St. Louis, MO
Frank Lloyd Wright related the moment of the creation of the American skyscraper: "As [Sullivan] threw the 'stretch ', with the first three bays outlined in pencil upon it, I sensed what had happened. In his vision, here beyond doubt, was the dawn of a new day in skyscraper architecture. " Wright also saw or came to see that the "picturesque verticality....although appropriate, was still a mere facade....prophetic, if not profound " Even with this clear an analysis, Wright never lost respect for that moment of creation, or of "lieber Meister", his nickname for Louis Henri Sullivan, his mentor and teacher.
Sullivan was the architect for the Wainwright Building in St. Louis, Missouri (1890-91), the subject of this issue’s limited edition signed print by Ladd P. Ehlinger. Sullivan coined the famous dictum (some say cliche): "Form follows function", which schooled several generations of architects. This dictum spawned the functionalist school of modern architecture, which strived to derive forms for buildings that expressed the functions they contained.
He also wrote profusely, of architectural philosophy and theory, much of it enigmatic and nervously incomprehensible. But his writings did enshrine him as a legend and publicize his achievements, which were considerable. Sullivan's most understandable essay "The Tall Building Artistically Considered" was published in 1896, after the completion of the Wainwright Building.
Even so, the opening premise of the essay is that the "very essence of every problem [is] that it contains and suggests its own solution. " The program for the tall ofﬁce building as Sullivan saw it was: " Wanted-1st a story below ground, containing boilers, engines of various sorts, etc.- in short the plant for power, heating, lighting, etc. 2nd, a ground ﬂoor, so called, devoted to stores, banks, or other establishments requiring large area, ample spacing, ample light, and great freedom of access. 3rd, a second story readily accessible by stairways-this space usually in large subdivisions, with corresponding liberality in structural spacing and expanse of glass and breadth of external openings. 4th, above this an indeﬁnite number of stories of oﬂices piled tier upon tier, one tier just like another tier, one office just like all the other offices-an office being similar to a cell in a honeycomb, merely a compartment, nothing more. 5th, and last, at the top of this pile is placed a space or story that, as related to the life and usefulness of the structure, is purely physiological in its nature-namely the attic.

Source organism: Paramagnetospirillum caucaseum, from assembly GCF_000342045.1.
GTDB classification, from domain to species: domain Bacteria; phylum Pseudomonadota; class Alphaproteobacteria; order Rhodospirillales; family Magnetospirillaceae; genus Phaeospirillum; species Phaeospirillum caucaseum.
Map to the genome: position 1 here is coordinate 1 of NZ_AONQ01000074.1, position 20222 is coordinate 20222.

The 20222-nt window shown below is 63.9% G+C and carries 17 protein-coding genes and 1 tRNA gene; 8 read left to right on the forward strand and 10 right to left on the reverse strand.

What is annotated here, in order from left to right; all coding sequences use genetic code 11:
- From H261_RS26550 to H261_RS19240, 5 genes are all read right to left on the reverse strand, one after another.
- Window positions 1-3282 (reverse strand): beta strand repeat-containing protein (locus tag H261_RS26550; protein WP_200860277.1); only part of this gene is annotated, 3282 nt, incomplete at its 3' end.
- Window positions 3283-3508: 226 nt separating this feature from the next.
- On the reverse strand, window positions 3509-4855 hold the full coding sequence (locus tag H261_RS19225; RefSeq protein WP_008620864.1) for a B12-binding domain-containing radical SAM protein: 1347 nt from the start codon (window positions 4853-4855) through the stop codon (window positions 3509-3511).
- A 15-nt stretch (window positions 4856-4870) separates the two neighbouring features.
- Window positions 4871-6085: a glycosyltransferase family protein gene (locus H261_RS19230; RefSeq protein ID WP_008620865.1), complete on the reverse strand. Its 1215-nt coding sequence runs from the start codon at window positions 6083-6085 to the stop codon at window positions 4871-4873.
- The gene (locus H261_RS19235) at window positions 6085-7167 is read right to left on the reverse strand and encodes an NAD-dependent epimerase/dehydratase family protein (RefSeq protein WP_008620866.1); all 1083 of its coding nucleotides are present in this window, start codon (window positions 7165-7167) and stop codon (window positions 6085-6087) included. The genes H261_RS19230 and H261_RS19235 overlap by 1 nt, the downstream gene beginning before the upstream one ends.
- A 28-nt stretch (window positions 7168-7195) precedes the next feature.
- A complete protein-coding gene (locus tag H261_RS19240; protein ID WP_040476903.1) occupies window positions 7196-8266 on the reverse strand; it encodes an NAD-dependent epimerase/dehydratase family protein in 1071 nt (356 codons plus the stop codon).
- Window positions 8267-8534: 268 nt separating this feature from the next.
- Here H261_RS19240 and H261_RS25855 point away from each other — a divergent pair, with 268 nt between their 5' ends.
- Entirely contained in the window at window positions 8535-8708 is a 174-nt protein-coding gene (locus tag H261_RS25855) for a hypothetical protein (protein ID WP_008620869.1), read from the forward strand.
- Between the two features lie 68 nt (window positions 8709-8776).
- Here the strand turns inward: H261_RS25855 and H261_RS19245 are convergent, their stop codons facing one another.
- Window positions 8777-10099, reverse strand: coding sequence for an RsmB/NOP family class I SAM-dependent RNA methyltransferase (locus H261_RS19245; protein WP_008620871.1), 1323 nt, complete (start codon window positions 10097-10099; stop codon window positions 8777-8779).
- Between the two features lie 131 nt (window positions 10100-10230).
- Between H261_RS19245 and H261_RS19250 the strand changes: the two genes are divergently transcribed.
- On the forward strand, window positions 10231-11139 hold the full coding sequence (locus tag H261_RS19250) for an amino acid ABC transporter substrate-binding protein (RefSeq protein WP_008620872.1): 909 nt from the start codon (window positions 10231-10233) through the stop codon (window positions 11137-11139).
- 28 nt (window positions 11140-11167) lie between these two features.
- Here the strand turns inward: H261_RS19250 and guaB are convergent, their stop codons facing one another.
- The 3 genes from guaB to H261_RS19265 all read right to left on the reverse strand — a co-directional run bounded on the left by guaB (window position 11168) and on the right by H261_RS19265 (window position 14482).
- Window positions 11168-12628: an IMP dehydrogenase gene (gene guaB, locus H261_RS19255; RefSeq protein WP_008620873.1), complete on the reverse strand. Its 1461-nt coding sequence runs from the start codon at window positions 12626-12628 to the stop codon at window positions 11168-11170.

In this the circulatory system completes itself and makes its grand turn, ascending and descending. The space is ﬁlled with tanks, pipes, valves, sheaves, and mechanical etcetera that supplement and complement the force originating plant hidden below ground in the cellar. Finally, or at the beginning rather, there must be on the ground ﬂoor a main aperture or entrance common to all the occupants or patrons of the building. "
The facades of the Wainwright Building are certainly in accord with Sullivan's program. However, many critics have blasted the blockiness of the building, the irrational structural expression of the large columns equal in size between every window of the ofﬁces (a real, structural column exists every two windows), and the excessively large cornice at the top that is not expressive of the structure. The wide elevations or facades of the building do not express the fact that it is "U" shaped in plan, to form a light court and provide for ventilation. In any event, the Wainwright is generally recognized as the ﬁrst tall building ever to aesthetically express its tallness in a non-eclectic manner.
Today the Wainwright has been restored in part and adapted in use as a bureaucratic ofﬁce building by the State of Missouri and added on to with a low wing to the right of the view shown. The light court has been enclosed to form an atrium, rather clumsily. The building has been saved though, and is a national treasure worth seeing if you are in St. Louis.